This may be thought an odd way of reviewing the work at the head of this article—but the connexion is close. Sir Walter is speaking of his motives for writing prose when his fame was so established as a poet :
“ The first was the extended and well-merited fame of Miss Edgeworth, whose Irish characters have gone so far to make the English familiar with the character of their gay and kind-hearted neighbours of Ireland, that she may be truly said to have done more towards completing the Union, than perhaps all the legislative enactments by which it has been followed up.
“ Without being so presumptuous as to hope to emulate the rich humour, pathetic tenderness, and admirable tact, which pervade the works of my accomplished friend, I felt that something might be attempted for my own country, of the same kind with that which Miss Edgeworth so fortunately
achieved for Ireland—something which might introduce her natives to those of the sister kingdom, in a more favourable light than they had been placed hitherto, and tend to procure sympathy for their virtues and indulgence for their foibles. I thought also, that much of what I wanted in talent, might be made up by the intimate acquaintance with the subject which I could lay claim to possess, as having travelled through most parts of Scotland, both Highland and Lowland; having been familiar with the elder, as well as more modern race; and having had from my infancy free and unrestrained communication with all ranks of my countrymen, from the Scottish peer to the Scottish ploughman. Such ideas often occurred to me, and constituted an ambitious branch of my theory, however far short I may have fallen of it in practice."
We have already named those of the Scotch novels which are our prime favourites ;—and they are so because we think they join far finer representations of human feeling than is to be found in the others with equal power of incident and description. Guy Mannering' is, probably, the best of those we have omitted—but it is nearly all “ accident by flood and field,” and, which is a great fault in a novel, it is impossible to sympathize with the heroine, the pert and flippant Miss Julia Mannering." Ivanhoe,' also, is a magnificent display of power-but it does not suit us so well as those in which the feelings are nearer to ourselves.
But, after the publication of Ivanhoe,' we draw a strong and decided line. There is no one whole work which is really worthy of the Author of Waverley. Instead of comedy and tragedy of the highest order, it is only melo-drame-of the very highest order we grant at once, but still melo-drame. He works more from books, and less from his own observations, mind, and heart. The antiquarian shews himself far more, the man of genius much less. The causes of this inferiority are manifest; but the fact remains the same. The constant cry of more, more, more-necessarily threw even Sir Walter Scott upon resources foreign from his own. * Peveril,'. Quentin Durward,' Nigel,' • Woodstock’-all these are rather rifacimenti of old memoir-writers and so forth, than the offspring of Sir Walter's recollections, and fertile and brilliant invention. We do not mean to say that we object to materials being thus collected; but they should not in the hands of such a writer be made prominently apparent—nor are they in his earlier works where, nevertheless, they exist, and in considerable quantity. In them, they are worked in with the development of the characters in a manner equally skilful in execution, and delightful in the result; for the skill appears only upon reflection afterwards. Like a first-rate painting we at first are struck by the object represented, and see nothing else; when we cool, we admire the means by which the object that has so entranced us has been created.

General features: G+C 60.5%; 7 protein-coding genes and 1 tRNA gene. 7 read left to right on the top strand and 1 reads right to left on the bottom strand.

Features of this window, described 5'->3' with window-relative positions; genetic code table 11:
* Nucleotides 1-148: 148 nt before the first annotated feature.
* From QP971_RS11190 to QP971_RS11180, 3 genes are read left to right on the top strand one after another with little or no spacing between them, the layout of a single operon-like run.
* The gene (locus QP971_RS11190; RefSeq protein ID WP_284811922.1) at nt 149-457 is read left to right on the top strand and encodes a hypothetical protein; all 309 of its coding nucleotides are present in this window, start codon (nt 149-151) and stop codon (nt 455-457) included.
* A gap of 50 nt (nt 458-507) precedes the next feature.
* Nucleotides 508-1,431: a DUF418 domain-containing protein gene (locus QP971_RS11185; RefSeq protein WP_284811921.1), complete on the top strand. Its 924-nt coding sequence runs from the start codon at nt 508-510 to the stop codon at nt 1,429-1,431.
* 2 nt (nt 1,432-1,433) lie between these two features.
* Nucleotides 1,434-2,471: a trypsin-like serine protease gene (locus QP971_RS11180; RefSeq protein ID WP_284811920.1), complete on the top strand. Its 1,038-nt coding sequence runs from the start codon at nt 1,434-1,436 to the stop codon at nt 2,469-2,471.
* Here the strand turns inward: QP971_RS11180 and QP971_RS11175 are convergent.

In the novels we have named, and in some of those of a later date, there are many passages in which the old hand is recognised at once with delight; but no one work ever takes that hold upon the mind which the earlier productions seized at once, and have never relaxed since.
And now to consider more directly the work before us. The more we consider it, the more we really regret its publication. After what we have said, we shall not be considered luke warm admirers of this